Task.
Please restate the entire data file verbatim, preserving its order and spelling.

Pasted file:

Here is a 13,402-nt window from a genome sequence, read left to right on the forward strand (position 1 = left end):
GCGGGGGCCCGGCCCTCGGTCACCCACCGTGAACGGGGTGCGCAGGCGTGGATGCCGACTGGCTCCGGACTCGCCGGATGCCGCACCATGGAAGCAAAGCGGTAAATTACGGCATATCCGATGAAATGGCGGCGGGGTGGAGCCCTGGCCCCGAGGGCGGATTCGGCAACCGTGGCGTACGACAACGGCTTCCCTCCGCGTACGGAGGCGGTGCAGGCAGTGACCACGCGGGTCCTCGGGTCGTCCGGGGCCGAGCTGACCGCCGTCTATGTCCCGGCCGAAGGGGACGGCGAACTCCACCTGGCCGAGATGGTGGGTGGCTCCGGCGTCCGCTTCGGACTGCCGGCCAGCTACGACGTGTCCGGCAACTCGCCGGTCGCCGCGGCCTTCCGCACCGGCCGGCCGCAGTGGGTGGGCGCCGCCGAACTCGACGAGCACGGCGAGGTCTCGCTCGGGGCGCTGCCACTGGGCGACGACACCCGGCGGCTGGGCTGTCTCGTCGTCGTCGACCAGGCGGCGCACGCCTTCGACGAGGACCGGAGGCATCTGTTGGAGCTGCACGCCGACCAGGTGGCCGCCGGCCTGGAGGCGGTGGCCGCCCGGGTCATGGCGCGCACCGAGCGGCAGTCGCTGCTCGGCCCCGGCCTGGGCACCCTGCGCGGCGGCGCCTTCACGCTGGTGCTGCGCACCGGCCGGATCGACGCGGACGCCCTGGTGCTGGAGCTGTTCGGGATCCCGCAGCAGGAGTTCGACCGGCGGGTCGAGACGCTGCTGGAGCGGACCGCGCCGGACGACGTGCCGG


Here is a 13,402-nt window from a genome sequence, read left to right on the forward strand (position 1 = left end):
GCGGGGGCCCGGCCCTCGGTCACCCACCGTGAACGGGGTGCGCAGGCGTGGATGCCGACTGGCTCCGGACTCGCCGGATGCCGCACCATGGAAGCAAAGCGGTAAATTACGGCATATCCGATGAAATGGCGGCGGGGTGGAGCCCTGGCCCCGAGGGCGGATTCGGCAACCGTGGCGTACGACAACGGCTTCCCTCCGCGTACGGAGGCGGTGCAGGCAGTGACCACGCGGGTCCTCGGGTCGTCCGGGGCCGAGCTGACCGCCGTCTATGTCCCGGCCGAAGGGGACGGCGAACTCCACCTGGCCGAGATGGTGGGTGGCTCCGGCGTCCGCTTCGGACTGCCGGCCAGCTACGACGTGTCCGGCAACTCGCCGGTCGCCGCGGCCTTCCGCACCGGCCGGCCGCAGTGGGTGGGCGCCGCCGAACTCGACGAGCACGGCGAGGTCTCGCTCGGGGCGCTGCCACTGGGCGACGACACCCGGCGGCTGGGCTGTCTCGTCGTCGTCGACCAGGCGGCGCACGCCTTCGACGAGGACCGGAGGCATCTGTTGGAGCTGCACGCCGACCAGGTGGCCGCCGGCCTGGAGGCGGTGGCCGCCCGGGTCATGGCGCGCACCGAGCGGCAGTCGCTGCTCGGCCCCGGCCTGGGCACCCTGCGCGGCGGCGCCTTCACGCTGGTGCTGCGCACCGGCCGGATCGACGCGGACGCCCTGGTGCTGGAGCTGTTCGGGATCCCGCAGCAGGAGTTCGACCGGCGGGTCGAGACGCTGCTGGAGCGGACCGCGCCGGACGACGTGCCGG